The fashion world is no stranger to the power of social media, and neither is Tommy Hilfiger. This season, Hilfiger has utilized mammoth social platforms in order to showcase his collection to, well, just about anyone in the entire world who wants to see it. Hilfiger has now made it possible for anyone to submit requests on Facebook for images from the show.
This unlimited access to photos means that anyone who is interested in writing an article about the show, obtaining a specific image for reference, blogging about the collection or viewing backstage photos is able to do so easily. This means more photos of the collection on many, many more platforms. The team at Tommy Hilfiger knows that the more exposure the collection has, the better. Avery Baker, chief marketing officer for the label, talked to Fashionista about the new fan-friendly addition to this season's show, saying that the goal is to create as many impressions as possible.
In a further effort to encourage more people to view the collection, Hilfiger also turned to Instagram. The designer and his marketing recruited 20 popular users to document the show via their Instagram accounts, in the hopes of allowing each of the unique images to reach tens of thousands of users.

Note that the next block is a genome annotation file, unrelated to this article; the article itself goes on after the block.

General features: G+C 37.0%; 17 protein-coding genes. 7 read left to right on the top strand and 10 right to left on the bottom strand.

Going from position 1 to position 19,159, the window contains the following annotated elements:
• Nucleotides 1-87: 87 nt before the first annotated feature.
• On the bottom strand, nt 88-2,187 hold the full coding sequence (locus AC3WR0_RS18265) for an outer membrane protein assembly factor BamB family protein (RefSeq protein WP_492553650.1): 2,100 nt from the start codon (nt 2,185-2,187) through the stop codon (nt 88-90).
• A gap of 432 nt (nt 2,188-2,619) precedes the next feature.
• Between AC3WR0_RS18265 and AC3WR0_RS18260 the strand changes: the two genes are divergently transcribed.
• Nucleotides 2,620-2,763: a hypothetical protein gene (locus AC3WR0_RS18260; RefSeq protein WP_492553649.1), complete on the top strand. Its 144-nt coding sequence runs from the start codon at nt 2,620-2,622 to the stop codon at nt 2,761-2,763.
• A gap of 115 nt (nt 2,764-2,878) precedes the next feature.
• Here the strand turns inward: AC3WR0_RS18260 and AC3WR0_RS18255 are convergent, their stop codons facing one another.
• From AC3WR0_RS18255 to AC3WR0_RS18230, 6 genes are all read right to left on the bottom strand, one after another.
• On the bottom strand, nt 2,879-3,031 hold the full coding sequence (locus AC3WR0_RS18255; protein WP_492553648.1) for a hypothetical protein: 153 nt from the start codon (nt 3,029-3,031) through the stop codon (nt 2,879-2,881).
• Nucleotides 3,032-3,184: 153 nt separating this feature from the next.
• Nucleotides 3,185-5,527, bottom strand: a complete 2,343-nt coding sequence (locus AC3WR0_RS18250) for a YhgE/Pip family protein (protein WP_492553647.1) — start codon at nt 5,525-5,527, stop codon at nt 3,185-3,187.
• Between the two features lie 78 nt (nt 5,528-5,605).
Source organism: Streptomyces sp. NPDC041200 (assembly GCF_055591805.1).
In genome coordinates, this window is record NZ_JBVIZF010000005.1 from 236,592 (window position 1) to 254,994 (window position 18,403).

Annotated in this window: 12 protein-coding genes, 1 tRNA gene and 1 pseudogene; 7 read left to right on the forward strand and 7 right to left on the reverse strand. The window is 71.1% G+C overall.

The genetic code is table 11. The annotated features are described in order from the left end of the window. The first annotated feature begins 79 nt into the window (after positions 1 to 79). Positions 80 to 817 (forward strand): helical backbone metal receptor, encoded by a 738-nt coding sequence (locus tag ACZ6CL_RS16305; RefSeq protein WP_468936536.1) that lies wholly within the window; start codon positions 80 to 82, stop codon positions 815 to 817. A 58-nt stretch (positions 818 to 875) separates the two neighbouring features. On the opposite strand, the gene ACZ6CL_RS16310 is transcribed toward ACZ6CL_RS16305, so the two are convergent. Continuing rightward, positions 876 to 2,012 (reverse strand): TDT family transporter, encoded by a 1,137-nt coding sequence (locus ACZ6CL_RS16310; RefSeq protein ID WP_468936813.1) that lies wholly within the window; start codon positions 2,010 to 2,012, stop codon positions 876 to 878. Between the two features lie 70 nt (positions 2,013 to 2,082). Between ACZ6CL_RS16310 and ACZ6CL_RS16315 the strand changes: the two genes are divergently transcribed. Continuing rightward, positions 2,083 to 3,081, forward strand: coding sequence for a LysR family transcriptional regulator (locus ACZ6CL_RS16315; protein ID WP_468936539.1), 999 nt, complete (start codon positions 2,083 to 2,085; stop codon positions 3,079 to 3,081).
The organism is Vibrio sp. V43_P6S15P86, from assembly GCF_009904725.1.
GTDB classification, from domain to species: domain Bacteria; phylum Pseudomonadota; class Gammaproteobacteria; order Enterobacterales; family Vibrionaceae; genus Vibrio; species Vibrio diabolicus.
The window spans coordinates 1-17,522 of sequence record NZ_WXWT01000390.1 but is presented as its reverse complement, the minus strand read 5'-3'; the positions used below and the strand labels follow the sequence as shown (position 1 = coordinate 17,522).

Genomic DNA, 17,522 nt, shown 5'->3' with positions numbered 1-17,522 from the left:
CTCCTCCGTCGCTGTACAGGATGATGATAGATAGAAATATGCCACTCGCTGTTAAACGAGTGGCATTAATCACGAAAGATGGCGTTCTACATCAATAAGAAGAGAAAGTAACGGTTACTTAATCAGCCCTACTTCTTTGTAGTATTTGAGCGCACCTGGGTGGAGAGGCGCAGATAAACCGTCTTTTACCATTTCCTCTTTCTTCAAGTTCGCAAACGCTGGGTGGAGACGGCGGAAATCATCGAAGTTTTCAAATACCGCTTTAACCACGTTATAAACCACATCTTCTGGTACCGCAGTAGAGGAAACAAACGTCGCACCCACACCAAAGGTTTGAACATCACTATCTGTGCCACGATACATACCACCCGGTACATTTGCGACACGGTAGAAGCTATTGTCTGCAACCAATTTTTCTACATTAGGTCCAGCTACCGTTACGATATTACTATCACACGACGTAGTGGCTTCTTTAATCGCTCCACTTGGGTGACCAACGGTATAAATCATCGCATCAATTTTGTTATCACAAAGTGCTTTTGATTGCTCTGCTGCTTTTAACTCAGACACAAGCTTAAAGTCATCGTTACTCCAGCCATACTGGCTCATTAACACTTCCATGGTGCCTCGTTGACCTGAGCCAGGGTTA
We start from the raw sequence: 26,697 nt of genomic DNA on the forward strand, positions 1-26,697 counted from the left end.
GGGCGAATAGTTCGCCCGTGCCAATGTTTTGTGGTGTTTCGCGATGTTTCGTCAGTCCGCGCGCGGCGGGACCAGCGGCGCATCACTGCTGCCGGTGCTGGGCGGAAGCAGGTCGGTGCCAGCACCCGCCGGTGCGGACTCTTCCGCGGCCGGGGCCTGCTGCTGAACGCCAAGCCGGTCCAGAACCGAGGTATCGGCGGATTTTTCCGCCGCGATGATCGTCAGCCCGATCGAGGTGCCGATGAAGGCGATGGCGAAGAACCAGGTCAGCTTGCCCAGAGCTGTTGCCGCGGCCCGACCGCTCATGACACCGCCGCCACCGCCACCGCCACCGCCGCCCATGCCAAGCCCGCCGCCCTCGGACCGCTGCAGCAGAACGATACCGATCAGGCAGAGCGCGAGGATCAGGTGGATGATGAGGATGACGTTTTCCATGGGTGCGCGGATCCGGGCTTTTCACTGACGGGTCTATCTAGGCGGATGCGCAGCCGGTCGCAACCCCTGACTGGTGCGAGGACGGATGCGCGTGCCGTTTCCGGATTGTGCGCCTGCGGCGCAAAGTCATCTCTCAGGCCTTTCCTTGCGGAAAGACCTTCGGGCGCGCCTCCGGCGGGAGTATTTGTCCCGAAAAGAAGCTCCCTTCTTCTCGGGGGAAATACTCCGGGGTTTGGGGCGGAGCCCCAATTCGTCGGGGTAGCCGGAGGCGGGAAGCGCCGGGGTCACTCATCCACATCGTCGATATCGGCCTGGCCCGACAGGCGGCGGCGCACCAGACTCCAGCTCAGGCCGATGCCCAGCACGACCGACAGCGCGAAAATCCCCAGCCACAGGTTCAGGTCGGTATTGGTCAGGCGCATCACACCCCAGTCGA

Hilfiger's social media strategy for this season's fashion week isn't the only way designers are creating buzz for their collections via apps and Websites. Marc Jacobs will be creating a pop-up shop during this week's fashion frenzy in New York, connecting social media and shopping. By using the hashtag #MJDaisyChain shoppers will be able to win Jacobs' accessories and gifts at the shop.
As Jacobs' and Hilfger's efforts show, social media has created the ability for just about anyone who is interested in the world of fashion to be connected to NYFW. While I love a good, continuous Fashion Week scroll through Instagram as much as the next girl, one has to wonder whether the heightened level of accessibility to the shows has somehow taken the exclusive, mysterious, and somewhat magical aura that defines Fashion Week away.
Fashion week has traditionally been been defined by that sense of exclusivity, but, for better or worse, social media appears to be changing that. For now, I'll stop trying to figure out exactly what that means and just enjoy living vicariously through Instagram photos, tweets, and Facebook posts from all my favorite designer's shows this week.
The Marc Jacobs pop-up store will take place Feb. 7-9 and the Tommy Hilfiger show is set for 11 a.m. on Feb. 10.